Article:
ahhhh……kitcheree

by goodnessis

Kitcheree takes me only 20 mins in the pressure cooker, and only 45 minutes on the stovetop.  I will explain the recipe on the stovetop, as not too many people use a pressure cooker.  Kitcheree, to me, is a lifesaver when inspiration is missing and I am too tired to even think about cooking.

Kitcheree is at the core of Ayurvedic healing.  There are endless variations to this dish, all dependent on the herbs, spices and vegetables used.  Kitcheree is the primary food source in Pancha Karma – Ayurvedic cleansing therapy, because of its ease of digestion and assimilation.  Whenever my tummy is feeling sensitive, kitcheree is always a medicine to my body.  It is not the most visually appealing of dishes, but it has a soothing quality and tastes really good.

Just a quick note on asafoetida.  I normally do not use this substance which I must confess has a dreadful stink (said by some to resemble rotting garlic) due to their sulphur compounds.  Asafoetida is available in solid wax-like pieces or in powder form.  Used sparingly, it gives a flavour similar to garlic and shallots in vegetables, stews and sauces.  The smell quickly disappears with cooking.  It is a frequent ingredient in Indian dishes, especially as a replacement for garlic and onion which is not used by yogis in their cooking.  I am not sure if you have noticed, but all my recipes use no onion or garlic. Garlic and onion are avoided because they can agitate or excite the body and make it difficult for meditation.  They stimulate the nervous system.

Because of it strong flavour use very sparingly.  If you have some already and it sits in the kitchen, another practical use for it is as a natural pesticide to ward off unwanted animals in the garden.  Mix 1 ounce of powdered asafoetida with 1 1/2 quarts of water, shake hard, then apply around plants.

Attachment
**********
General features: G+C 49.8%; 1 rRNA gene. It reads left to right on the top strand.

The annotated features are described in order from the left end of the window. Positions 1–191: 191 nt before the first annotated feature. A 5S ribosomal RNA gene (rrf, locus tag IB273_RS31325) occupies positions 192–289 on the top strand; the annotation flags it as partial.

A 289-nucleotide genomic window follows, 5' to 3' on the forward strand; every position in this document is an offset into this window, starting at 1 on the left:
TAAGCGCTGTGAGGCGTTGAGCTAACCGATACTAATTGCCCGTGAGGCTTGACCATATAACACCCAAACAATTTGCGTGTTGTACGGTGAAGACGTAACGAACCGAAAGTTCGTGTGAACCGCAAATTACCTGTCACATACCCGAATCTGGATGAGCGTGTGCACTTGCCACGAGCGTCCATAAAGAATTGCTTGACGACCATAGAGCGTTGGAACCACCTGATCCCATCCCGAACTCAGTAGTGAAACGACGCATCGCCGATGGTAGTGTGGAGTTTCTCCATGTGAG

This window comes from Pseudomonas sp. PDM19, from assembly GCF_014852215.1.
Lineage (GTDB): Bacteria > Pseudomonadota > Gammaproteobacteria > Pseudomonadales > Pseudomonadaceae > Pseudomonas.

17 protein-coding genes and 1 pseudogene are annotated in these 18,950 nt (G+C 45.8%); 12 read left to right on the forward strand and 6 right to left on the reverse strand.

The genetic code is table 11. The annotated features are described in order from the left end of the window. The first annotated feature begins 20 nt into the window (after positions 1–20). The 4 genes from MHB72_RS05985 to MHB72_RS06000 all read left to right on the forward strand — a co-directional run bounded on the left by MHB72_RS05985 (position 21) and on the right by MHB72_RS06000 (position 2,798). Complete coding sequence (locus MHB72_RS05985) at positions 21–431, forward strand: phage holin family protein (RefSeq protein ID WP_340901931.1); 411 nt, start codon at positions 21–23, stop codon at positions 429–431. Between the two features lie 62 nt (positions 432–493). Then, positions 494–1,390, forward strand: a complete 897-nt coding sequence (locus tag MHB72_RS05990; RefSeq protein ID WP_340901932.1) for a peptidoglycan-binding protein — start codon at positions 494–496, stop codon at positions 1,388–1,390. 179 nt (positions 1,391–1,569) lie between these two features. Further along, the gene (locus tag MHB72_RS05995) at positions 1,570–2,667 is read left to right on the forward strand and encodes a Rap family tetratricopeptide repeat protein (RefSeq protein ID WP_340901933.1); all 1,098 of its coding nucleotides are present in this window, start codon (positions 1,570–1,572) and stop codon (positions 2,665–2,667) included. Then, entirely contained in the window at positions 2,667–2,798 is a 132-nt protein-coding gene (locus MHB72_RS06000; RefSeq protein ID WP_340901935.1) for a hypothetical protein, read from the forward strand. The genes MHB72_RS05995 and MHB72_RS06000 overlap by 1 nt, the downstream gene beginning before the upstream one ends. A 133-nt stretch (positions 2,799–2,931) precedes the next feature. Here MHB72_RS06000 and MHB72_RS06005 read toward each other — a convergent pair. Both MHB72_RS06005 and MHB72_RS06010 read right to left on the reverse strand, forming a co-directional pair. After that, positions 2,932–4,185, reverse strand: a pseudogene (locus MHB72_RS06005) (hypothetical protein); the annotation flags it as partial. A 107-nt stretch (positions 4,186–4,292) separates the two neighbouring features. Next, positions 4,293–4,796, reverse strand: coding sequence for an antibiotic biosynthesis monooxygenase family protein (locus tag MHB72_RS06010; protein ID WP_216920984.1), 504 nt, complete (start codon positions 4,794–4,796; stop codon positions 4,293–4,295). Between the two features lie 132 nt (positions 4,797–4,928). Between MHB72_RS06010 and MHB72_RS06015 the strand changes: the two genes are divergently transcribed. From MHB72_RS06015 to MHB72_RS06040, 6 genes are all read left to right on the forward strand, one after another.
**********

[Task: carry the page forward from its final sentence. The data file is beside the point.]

Kitcheree

My kitcheree recipe really resembles an Indian version of risotto.  For a lighter summer kitcheree see recipe here or here.

1/2 cup mung dahl (preferably soaked overnight)

1/2 cup brown basmati  rice

3 cups filtered water

3 cardamon pods

1 tblsp  fresh ginger,  finely chopped

3 tblsp ghee

1 tspn cumin seeds

1 whole large red chilli

1/2 tspn turmeric

1/4 tspn asafetida powder (optional)

2 tomatoes, chopped

1 1/2 cups cauliflower, trimmed and cut in small florets

1/2 cup chopped coriander

salt and coarsely ground pepper

Rinse the rice and dahl in several changes of water and drain.

Place the rice, mung beans, cardamon pods and 3 cups of water in a saucepan and simmer for 30/40 mins or until the mung beans are soft, have broken down, and the liquid has absorbed.  You may have to add water as needed.

Heat 3 tablespoons of ghee in a heavy bottomed saucepan. When hot, add the cumin, ginger and whole  chilli.  When the cumin turns medium brown, add the turmeric and asafetida.  Add the cauliflower and tomatoes and simmer, covered, stirring every 5 mins until the cauliflower is cooked.  This should take about 20 mins.  Add the dahl and rice mixture.  Season with salt, pepper and finely chopped fresh coriander and mix gently.

At serving time, garnish with fresh coriander and drizzle with ghee.  Add a dollop of  spicy yoghurt and avocado mixture.  Perfect for a cold Winter’s day to warm you through from top to toe.

Goodness shared from Stacey